We spent one night in the C&D Canal and scooted out into Delaware Bay. The tide was against us for the first three hours, but when it reversed, we had a great sail all the way to Cape May where we spent three days there, waiting out high winds and biding our time until our Swedish friends arrived. They wanted to buddy boat with us on the long stretch to New York.

Hand SculptureWhen the Atlantic Ocean settled down we headed out and pointed the bow north, New York City 117 miles ahead of us. Our escape plan if things got rough was to head into Atlantic City, but with flat calm seas, we didn’t need that plan. The highlight of that otherwise boring trip was hearing from a boat a short distance ahead of us that he was beside a whale that was longer than his 40’ boat and seemed to be in distress. I would love to see a whale up close, but not one bigger than Adamant and in distress to boot. We stayed away and watched with binoculars. Eventually the Coast Guard and Fisheries boats came barrelling out to the rescue and we kept going.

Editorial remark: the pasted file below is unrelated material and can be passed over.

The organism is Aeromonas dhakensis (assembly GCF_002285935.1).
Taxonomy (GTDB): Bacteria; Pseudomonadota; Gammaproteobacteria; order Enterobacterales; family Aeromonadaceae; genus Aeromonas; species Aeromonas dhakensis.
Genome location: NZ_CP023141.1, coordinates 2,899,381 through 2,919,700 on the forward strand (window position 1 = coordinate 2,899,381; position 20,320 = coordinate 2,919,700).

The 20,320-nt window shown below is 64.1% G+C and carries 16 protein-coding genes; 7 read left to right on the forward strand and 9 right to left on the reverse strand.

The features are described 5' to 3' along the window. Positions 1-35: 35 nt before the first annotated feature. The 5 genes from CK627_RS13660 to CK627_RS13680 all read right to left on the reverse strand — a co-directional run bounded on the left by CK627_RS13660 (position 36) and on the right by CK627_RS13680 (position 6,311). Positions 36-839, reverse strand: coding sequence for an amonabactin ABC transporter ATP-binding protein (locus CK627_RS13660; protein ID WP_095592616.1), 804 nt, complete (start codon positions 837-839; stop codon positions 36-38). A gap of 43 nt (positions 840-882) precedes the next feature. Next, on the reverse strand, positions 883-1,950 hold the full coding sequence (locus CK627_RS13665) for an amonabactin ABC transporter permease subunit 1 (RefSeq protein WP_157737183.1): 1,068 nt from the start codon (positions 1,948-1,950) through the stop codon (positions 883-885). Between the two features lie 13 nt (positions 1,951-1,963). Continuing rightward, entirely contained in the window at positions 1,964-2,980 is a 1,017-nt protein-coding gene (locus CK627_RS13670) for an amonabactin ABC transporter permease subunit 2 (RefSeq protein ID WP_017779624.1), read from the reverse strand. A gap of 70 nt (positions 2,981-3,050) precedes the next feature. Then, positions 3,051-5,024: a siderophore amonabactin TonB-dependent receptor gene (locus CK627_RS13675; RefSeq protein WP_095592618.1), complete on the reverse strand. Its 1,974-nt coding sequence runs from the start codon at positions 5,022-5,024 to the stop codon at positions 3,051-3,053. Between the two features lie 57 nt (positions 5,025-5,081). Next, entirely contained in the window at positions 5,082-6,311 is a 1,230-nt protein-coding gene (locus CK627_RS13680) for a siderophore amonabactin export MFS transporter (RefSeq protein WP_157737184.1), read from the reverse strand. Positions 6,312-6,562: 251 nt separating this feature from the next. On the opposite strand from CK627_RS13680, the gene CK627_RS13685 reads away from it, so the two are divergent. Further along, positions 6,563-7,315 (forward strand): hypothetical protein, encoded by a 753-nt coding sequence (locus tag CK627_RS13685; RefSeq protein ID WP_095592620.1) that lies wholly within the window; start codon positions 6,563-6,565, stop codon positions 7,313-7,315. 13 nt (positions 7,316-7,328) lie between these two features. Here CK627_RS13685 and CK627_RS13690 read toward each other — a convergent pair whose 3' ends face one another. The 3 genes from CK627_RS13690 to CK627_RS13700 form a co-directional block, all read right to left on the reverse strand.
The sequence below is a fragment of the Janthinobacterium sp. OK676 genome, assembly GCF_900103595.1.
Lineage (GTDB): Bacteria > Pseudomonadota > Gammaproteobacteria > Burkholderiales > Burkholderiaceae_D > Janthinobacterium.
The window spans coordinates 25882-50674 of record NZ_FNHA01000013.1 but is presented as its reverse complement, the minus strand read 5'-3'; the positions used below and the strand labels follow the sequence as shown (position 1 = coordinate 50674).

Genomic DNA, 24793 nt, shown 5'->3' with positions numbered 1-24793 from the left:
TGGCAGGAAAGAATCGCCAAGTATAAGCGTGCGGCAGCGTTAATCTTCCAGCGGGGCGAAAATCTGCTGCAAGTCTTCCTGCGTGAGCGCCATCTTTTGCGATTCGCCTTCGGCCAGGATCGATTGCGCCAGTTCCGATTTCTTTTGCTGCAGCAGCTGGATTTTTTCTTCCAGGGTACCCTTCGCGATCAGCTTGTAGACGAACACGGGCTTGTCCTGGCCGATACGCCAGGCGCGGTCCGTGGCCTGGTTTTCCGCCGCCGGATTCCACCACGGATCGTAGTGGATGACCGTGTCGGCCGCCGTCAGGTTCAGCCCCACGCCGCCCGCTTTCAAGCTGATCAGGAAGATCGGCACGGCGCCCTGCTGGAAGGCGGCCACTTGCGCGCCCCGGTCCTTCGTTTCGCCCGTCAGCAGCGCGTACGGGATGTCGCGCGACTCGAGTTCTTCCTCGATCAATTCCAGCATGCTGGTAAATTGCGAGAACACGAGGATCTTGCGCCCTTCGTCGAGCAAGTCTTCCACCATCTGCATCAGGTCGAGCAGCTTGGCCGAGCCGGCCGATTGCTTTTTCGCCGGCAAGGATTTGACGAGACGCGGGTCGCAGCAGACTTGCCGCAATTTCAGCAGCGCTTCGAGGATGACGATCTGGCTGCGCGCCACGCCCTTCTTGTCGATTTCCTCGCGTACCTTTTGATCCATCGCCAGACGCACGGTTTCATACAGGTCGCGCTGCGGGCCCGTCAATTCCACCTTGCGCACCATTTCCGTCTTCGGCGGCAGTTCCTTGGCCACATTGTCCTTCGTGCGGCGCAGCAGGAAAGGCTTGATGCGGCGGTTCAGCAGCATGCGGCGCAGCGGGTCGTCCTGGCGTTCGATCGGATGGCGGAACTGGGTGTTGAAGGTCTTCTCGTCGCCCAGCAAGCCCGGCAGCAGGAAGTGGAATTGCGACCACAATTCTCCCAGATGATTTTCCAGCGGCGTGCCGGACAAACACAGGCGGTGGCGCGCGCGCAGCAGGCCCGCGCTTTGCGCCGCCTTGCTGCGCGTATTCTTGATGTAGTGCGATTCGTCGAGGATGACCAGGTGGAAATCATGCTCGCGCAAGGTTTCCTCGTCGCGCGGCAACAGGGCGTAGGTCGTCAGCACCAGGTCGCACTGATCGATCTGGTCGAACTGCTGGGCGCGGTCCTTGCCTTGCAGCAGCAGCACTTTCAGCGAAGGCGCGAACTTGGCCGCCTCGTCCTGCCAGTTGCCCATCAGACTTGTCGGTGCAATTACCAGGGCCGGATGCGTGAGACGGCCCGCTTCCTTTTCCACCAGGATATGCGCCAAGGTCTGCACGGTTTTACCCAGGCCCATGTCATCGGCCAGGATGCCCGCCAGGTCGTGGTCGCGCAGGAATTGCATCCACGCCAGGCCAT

It was 10 pm when the lights of New York City began growing on the horizon ahead of us. The closer we got, the more lights we could see. What an amazing sight, New York City at night from the ocean. We didn’t encounter any shipping traffic and found the entrance channel without any problems.

It isn’t easy to single out the flashing red and green lights of the markers against the New York City skyline, but we did it. The ambient light was so bright, it made it seem like dusk when in fact it was midnight when we cleared Sandy Hook and headed into our anchorage for the night. Technically we were off of the Atlantic Ocean but we wouldn’t be out of salt water for another couple of days. New York here we come. But that’s another story.

Until next time……

Lynn Lortie– Longtime CY staffer Lynn Lortie and her husband Pat left Midland the summer of 2016 to make their way into the Great Loop and head out on a three year sailing odyssey. Follow their progress right here in CYOB.